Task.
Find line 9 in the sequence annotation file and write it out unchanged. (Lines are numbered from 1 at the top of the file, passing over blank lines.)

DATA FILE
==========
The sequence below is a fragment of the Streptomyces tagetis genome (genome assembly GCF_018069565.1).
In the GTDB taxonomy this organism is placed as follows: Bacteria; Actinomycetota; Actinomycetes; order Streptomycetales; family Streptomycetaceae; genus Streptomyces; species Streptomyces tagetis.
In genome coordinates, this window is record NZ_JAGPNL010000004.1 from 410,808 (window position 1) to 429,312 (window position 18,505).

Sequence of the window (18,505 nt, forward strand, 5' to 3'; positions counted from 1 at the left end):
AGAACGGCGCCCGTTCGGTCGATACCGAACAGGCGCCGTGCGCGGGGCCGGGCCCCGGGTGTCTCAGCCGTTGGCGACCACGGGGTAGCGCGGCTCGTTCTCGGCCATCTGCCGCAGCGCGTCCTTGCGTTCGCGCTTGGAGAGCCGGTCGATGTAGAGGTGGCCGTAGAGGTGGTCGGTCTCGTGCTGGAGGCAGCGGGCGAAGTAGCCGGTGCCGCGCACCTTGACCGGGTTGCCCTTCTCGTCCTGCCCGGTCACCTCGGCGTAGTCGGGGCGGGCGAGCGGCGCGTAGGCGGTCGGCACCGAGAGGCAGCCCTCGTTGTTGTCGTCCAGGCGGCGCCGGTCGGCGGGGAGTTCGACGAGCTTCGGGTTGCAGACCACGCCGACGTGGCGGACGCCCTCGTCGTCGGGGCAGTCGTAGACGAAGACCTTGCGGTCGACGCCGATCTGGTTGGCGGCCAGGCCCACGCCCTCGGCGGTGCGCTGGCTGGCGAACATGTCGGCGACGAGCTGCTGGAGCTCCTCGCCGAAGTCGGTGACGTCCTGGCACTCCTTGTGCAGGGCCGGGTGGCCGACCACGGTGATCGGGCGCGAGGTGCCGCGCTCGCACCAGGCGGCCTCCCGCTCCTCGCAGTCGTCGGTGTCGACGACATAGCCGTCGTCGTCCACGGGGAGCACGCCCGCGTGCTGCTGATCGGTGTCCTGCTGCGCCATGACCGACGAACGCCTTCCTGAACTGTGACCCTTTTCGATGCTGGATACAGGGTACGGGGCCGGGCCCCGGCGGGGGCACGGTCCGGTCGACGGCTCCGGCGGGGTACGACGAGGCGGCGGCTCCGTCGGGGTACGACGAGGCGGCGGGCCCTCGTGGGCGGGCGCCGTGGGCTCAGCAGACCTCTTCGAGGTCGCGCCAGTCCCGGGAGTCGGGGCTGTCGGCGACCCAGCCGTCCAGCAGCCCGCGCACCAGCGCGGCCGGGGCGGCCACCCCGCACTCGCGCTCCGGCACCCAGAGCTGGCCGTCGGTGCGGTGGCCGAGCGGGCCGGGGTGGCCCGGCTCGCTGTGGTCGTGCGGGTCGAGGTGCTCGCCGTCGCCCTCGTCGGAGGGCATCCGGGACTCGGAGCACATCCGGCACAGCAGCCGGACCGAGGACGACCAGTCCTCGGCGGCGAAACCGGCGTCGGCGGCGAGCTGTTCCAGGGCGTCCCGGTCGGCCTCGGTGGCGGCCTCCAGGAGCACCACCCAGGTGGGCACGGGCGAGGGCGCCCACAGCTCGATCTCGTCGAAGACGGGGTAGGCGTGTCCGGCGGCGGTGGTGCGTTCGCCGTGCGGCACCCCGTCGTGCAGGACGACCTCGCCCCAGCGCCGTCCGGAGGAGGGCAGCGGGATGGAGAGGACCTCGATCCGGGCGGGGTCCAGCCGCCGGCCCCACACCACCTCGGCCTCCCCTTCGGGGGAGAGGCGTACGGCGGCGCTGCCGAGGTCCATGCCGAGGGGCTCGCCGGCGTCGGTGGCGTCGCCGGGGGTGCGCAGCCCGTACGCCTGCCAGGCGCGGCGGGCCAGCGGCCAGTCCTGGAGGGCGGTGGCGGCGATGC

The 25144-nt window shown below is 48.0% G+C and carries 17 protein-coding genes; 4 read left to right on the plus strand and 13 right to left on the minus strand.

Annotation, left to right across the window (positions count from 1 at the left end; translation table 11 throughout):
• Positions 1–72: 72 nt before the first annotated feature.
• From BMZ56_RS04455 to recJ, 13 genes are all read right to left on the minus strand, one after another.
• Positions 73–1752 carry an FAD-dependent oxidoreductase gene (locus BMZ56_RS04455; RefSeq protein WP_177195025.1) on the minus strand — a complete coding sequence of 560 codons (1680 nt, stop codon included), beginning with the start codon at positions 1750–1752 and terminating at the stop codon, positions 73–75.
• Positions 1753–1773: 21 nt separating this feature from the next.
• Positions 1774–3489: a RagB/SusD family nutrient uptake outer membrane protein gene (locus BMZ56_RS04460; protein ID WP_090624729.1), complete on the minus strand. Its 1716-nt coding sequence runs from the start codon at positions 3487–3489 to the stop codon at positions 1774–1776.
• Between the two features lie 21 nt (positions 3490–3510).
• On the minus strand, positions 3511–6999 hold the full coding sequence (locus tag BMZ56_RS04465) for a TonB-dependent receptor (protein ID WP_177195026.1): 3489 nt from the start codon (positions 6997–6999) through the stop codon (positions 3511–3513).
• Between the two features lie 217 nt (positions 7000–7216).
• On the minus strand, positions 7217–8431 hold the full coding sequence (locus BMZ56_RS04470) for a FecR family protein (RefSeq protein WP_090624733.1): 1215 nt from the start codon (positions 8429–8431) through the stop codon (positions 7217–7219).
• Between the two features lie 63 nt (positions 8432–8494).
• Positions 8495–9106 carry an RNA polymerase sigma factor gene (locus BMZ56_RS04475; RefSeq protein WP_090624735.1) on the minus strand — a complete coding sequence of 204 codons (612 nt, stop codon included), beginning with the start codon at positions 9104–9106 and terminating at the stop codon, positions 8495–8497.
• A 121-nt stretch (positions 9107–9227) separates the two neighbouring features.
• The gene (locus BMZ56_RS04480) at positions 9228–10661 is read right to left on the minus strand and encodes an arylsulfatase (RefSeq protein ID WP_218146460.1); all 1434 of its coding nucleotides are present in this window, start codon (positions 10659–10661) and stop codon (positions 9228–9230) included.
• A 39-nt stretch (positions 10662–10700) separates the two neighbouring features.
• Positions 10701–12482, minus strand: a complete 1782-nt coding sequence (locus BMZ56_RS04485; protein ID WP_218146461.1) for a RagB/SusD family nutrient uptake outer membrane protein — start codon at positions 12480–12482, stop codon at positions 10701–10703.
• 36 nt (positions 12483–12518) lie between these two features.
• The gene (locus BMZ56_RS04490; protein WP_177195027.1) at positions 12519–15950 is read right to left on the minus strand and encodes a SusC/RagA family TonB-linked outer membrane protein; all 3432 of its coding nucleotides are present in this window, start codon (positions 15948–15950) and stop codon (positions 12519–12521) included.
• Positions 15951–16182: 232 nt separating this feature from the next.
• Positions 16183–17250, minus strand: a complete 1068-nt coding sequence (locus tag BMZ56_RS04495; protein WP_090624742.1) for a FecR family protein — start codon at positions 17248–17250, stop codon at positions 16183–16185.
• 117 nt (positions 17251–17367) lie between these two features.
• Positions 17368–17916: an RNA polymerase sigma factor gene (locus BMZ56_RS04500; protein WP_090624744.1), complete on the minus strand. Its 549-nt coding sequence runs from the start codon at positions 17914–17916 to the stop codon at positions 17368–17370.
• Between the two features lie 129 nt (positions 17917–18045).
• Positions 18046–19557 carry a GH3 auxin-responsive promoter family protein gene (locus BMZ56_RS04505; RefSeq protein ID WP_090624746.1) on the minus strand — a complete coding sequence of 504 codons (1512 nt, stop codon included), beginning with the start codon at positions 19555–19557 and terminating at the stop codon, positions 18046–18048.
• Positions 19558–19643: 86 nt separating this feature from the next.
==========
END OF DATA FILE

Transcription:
• From BMZ56_RS04455 to recJ, 13 genes are all read right to left on the minus strand, one after another.